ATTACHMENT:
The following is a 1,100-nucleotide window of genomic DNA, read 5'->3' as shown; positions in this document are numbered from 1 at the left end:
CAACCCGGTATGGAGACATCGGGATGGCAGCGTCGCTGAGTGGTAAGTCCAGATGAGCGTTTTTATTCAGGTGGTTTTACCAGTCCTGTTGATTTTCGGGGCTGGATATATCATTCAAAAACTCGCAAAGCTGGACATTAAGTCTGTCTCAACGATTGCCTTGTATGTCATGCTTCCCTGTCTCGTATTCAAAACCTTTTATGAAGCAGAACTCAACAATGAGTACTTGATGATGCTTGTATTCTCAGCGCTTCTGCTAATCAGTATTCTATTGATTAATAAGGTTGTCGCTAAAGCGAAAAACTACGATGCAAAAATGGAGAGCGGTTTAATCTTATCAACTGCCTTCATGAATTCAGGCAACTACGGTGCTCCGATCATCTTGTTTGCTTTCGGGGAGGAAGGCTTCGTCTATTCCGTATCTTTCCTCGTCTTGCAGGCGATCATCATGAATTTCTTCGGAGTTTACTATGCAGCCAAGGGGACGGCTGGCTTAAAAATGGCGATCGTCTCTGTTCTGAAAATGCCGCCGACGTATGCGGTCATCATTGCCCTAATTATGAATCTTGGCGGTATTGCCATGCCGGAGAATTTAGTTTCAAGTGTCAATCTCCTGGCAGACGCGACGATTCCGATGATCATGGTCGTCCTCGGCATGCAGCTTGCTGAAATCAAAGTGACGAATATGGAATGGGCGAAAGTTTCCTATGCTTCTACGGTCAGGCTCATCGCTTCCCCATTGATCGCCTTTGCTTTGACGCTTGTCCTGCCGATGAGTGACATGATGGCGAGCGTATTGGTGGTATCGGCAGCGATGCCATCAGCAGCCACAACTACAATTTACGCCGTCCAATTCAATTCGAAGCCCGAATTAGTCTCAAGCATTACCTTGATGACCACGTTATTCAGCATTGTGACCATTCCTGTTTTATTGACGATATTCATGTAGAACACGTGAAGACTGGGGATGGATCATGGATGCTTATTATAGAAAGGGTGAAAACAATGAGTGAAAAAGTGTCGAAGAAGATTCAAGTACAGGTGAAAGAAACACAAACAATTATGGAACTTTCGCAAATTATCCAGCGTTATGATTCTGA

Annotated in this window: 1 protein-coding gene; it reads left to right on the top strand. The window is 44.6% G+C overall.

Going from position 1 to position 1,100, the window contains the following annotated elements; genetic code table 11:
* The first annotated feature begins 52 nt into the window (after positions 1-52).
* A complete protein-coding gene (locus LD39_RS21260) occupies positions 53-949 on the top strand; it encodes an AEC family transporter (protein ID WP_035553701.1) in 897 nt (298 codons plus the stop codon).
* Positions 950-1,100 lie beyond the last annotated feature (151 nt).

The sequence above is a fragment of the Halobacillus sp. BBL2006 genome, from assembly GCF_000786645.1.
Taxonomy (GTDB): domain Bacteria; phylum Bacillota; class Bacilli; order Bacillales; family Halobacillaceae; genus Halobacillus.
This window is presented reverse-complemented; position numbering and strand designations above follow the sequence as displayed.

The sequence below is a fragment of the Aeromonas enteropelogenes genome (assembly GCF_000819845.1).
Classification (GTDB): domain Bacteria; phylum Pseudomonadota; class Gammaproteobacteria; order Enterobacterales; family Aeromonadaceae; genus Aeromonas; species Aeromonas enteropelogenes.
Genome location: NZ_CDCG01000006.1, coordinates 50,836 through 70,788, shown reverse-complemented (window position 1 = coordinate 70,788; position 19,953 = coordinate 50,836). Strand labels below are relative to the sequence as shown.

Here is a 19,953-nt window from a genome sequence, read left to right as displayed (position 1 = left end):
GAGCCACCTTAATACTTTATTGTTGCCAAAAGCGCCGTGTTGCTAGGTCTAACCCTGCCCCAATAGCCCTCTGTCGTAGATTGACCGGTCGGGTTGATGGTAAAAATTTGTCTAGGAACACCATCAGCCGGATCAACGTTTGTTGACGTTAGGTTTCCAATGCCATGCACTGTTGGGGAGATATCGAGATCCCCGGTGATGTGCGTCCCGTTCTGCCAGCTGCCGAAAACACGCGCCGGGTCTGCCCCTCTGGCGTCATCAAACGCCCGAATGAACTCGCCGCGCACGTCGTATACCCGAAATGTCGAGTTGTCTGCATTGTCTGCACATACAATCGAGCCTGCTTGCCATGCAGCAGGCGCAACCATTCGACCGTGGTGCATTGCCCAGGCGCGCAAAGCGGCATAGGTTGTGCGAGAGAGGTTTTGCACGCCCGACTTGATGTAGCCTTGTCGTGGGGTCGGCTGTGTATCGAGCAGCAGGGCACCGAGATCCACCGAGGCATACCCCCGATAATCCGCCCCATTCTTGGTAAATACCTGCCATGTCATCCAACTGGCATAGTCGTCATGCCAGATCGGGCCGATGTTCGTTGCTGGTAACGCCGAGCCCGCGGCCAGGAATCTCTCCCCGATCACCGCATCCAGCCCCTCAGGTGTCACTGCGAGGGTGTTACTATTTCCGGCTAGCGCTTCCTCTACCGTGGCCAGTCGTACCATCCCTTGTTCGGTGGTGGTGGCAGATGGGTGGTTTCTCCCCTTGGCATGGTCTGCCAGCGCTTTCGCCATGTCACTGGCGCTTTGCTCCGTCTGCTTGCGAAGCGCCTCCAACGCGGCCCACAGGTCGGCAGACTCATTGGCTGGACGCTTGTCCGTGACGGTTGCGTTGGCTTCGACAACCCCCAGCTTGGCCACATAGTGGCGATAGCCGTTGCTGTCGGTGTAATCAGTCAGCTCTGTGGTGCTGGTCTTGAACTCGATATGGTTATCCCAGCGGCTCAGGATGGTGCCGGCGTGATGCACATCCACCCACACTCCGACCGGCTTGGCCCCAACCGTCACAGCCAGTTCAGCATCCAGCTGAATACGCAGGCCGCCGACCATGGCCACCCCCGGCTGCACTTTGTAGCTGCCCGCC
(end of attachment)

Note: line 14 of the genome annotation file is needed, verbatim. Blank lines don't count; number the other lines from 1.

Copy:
Here is a 19,953-nt window from a genome sequence, read left to right as displayed (position 1 = left end):